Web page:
This happens frequently when an older person goes into a medical facility long-term or they pass away. It’s much more common for children that inherit a property to want to move it as quickly as they can, rather than fight over who gets to live in mom’s house. That’s why you’ll often see several promising properties in neighborhoods that are more than 30 years old — many of those owners bought when they were early to mid-career, all at the same time, and, well, time makes fools of us all.
Your ideal flip looks something like this:
It’s structurally sound. Unless you are absolutely stealing this property, there’s no substitution for structural soundness. You can’t flip a house that’s on a crumbling foundation. You can do a preliminary assessment yourself by carefully looking at the roofline. If it’s straight and sharp, the chances are good that the rest is, too, but don’t skip a professional structural inspection. If the roofline is wavy, the roof itself is cupped or it’s doing anything except being a good and proper roof, keep on looking.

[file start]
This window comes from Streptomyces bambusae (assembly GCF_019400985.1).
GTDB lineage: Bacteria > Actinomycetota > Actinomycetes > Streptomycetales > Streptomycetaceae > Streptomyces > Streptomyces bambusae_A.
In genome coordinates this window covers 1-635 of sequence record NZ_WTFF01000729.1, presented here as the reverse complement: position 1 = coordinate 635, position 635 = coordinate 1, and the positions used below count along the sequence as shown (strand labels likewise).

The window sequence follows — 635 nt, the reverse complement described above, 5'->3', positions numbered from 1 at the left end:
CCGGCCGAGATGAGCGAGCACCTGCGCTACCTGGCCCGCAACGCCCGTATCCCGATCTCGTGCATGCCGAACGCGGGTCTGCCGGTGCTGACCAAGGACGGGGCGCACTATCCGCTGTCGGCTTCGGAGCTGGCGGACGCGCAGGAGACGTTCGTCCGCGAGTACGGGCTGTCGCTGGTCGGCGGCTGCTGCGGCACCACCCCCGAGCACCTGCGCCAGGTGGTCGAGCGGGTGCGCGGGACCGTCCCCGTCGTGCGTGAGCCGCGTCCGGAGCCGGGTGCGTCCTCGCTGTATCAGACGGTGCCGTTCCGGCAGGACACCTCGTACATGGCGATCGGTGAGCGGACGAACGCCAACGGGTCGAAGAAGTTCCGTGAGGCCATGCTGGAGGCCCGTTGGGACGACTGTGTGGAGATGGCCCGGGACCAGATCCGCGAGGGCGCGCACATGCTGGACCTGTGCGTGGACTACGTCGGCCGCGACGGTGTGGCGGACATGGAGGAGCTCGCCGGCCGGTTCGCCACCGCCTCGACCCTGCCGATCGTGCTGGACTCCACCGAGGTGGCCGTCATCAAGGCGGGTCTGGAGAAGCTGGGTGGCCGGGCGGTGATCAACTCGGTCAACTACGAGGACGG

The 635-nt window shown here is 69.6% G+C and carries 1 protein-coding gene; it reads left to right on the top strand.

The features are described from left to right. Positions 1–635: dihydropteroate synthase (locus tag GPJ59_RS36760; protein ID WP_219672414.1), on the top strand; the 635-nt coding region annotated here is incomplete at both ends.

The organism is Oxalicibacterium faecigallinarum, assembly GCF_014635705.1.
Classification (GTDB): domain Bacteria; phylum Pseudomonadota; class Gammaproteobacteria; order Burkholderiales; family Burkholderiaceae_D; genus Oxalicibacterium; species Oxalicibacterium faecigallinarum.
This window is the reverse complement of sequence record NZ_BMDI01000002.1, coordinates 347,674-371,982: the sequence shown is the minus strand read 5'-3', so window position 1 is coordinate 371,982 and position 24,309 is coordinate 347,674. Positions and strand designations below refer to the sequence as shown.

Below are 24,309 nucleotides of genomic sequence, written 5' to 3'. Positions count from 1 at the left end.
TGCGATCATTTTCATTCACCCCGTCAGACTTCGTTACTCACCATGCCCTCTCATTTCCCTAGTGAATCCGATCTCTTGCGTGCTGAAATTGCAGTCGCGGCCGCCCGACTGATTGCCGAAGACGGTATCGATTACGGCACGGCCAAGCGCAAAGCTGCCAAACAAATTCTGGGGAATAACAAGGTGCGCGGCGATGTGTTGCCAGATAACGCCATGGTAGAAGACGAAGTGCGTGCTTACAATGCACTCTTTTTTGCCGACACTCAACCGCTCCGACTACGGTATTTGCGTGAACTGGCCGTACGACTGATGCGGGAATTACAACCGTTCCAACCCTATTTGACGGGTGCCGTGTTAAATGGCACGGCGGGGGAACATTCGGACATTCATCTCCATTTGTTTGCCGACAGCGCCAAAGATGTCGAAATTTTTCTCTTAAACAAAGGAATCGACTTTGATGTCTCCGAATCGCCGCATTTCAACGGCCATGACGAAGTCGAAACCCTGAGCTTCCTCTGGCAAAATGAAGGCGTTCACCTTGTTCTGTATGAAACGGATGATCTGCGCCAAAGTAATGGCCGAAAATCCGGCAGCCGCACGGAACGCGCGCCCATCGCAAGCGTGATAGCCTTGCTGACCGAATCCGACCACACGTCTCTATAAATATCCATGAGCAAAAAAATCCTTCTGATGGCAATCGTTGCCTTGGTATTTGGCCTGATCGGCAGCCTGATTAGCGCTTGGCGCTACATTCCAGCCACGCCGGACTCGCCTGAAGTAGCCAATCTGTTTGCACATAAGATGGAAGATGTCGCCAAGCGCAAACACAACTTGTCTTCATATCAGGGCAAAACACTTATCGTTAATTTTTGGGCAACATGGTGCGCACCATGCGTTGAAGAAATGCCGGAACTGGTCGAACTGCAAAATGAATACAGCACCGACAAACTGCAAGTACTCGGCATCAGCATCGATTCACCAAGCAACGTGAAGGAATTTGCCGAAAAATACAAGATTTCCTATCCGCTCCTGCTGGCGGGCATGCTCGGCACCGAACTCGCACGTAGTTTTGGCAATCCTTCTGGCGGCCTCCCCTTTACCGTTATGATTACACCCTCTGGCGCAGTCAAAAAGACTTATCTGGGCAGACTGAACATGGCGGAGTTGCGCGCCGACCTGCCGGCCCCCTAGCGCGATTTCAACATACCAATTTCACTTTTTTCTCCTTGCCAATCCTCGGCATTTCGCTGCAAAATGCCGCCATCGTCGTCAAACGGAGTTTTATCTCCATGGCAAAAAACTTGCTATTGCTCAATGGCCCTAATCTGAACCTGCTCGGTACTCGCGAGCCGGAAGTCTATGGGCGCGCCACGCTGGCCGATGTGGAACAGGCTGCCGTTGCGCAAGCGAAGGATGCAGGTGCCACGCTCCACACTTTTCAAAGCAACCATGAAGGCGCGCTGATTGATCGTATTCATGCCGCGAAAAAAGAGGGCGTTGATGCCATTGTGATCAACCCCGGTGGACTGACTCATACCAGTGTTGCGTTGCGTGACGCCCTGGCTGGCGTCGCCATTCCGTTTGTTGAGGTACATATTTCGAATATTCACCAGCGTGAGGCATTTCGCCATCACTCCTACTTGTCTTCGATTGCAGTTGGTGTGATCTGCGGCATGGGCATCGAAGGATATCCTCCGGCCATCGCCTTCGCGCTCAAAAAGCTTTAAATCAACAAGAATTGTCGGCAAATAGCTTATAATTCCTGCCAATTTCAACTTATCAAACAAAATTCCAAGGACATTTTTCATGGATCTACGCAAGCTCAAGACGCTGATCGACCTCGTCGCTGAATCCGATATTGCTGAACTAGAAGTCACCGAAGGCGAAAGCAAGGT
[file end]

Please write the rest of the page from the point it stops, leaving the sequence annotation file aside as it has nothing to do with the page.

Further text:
The systems are solid. You can drop some serious money on updating or replacing electrical, HVAC, plumbing and roofing, so make sure that your flip has most of these in good, working order with long life expectancies. Your home inspector can give you an idea about how much time each should have remaining. Most flips can absorb one of these items, so don’t pass on a great deal just because it needs an electrical update — unless, of course, there are other big issues.
The house just doesn’t look like much. Even when the market is highly competitive, small changes can make all the difference. The plain little house tucked behind that bushy tree is not going to be on anybody’s short list, unless they’re looking to flip. Get a tree crew in there to groom or remove that monster, add some shutters in a contrasting color, dress up the landscaping with perennials and bam! Instant (almost) curb appeal.